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  • January 7, 2014

Michael Nichols on Never Looking Back

“As soon as I was with those animals, I realized I was home in a way, and I knew I could be a voice for things that can’t talk.” —Michael Nichols

Picture of african elephant charging
An elephant charges in response to the photographer’s scent. Dzanga Bai, Central African Republic, 1993.

Michael “Nick” Nichols credits an “obsessive personality” for his years of dedication to photography. He began his career after being drafted into the Vietnam War. “In that space I discovered photography and I kept growing at it,” he said. It was there he started exploring caves and experimenting with gear “to escape the regimentation” of the military.

Nichols is still pushing boundaries to look at stories from unique angles. In “Redwoods: The Super Trees,” Nichols and his team developed a rigging and stitching technique to create a composite of a 300-foot-tall tree.

For his latest project photographing lions in the Serengeti, Nichols used remote controlled helicopters and a camera robot to capture never-before-seen views of his subjects.

He has photographed nearly 30 stories during his time with National Geographic and considers the ultimate success of his photographs to be their influence in creating national parks to protect land for animals. —Caitlin Kleiboer, University of North Carolina at Chapel Hill

This video portrait was produced by National Geographic magazine in partnership with the University of North Carolina-Chapel Hill. It is part of an ongoing series of conversations with the photographers of the magazine, exploring the power of photography and why this life of imagemaking suits them so well. Learn more about the making of the series and watch the full trailer here.

View more of Michael “Nick” Nichols’ work on his website.

Video Production Credits
Photographer: Michael Nichols
Producers: Pamela Chen, NGM
Chad A. Stevens, University of North Carolina at Chapel Hill
Associate Producer: Elyse Lipman, NGM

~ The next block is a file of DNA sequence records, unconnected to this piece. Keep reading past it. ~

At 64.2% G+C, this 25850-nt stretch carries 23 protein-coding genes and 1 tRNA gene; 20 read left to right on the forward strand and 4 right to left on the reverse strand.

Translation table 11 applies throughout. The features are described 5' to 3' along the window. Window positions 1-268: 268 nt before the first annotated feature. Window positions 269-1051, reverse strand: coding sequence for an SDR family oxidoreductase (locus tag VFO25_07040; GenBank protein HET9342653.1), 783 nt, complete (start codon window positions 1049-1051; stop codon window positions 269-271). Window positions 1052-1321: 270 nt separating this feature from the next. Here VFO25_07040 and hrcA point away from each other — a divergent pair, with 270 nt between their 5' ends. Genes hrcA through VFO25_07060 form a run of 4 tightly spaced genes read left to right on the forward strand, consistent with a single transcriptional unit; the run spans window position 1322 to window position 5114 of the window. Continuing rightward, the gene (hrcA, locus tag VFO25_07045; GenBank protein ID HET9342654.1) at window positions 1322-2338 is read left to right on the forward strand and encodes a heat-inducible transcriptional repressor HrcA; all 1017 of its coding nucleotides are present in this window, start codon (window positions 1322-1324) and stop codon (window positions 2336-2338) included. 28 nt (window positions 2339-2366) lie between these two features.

Editor: Caitlin Kleiboer, University of North Carolina at Chapel Hill
Camera and Sound: Spencer Millsap, NGM, Shannon Sanders, NGM

There are 14 Comments. Add Yours.

  1. Kate
    January 10, 2014

    To breed lions just to make money by letting people hunt and kill them, is disgusting. You people make me sick.

  2. Maggie Davey
    January 10, 2014

    What a wonderful man and how we need men like him in our world! Truly inspiring!

  3. Diane – ColourCraft Photography
    January 10, 2014

    so agree with your comments, once I’d committed, it felt like the genie was out of the box! A moment speak volumes in any language.

  4. Mark Wallin
    January 10, 2014

    Wonderful , I travel the world using the internet ,My fingers get sore some times , just two middle fingers .It’s ok I have 8 others. Well I must say you have gone far ,from home to VN tothe rest of the war. Some vet’s could not handle the war and either killed them selves , lost in drugs or into the forests , Hiding. And then there is you, I applaud you and the spirit that has taken you on a journey .

  5. Tom Kellogg
    January 9, 2014

    I do some wildlife Photography myself after learning it as a trade skill in the military! There’s seems to be a world wide concern that Wild animals all the way from Alaska grizzly,and Brown bears,to other animals around the world about their awareness and intelligence of man and his activities on this planet!

  6. Amrit Damrongsakul
    January 9, 2014

    Wow! thank you, thank you and thank you on behalf of those animals.

  7. Gail Taylor
    January 9, 2014

    Very inspirational

  8. Javon
    January 9, 2014

    You are opening a door in my life my mind body and soul .. I have been so lost and I’m almost 33 yrs old… I want learn more about photography I think I’m destined to explore life this way , I love animals more than I do the human race , I’m not crazy , just a little different. But I truly love your work ! Thank you from the bottom of my heart !

  9. Lucia Maldonado
    January 9, 2014

    Very well said. Photography can change the world… and the world needs to change!! I completely agree!

  10. Cynthia Hever
    January 8, 2014

    Thank you. I aspire to do the same.

  11. doyo jatani duba
    January 8, 2014

    when i was seen your photo i am too joy for it and i feel best thing for my life . so, as we will be friendship for future encourange me by your advice (from ethiopia) thank you so much

  12. doyo jatani
    January 8, 2014

    all of your picture are more appreciate and fascinate us,so continue accordingly and also try to share your photo it again … thank you very much for your support

  13. Raul Fernando Dreher
    January 7, 2014

    Very beatiful, realist and very important notice! I’ m Brazilian man! I cant speak write very well in English…

  14. srimanta ray
    January 7, 2014

    Respected Sir,
    I inspired to hear your short interview. I love your kind words and specially that you said “photography can change the world” and “we can educate people through photography” and ” people can remember the pictures, not my name…” excellent said Sir…. I inspired from you….Thanks for these kind words ….Regards (Namaste in Hindi) Srimanta Ray

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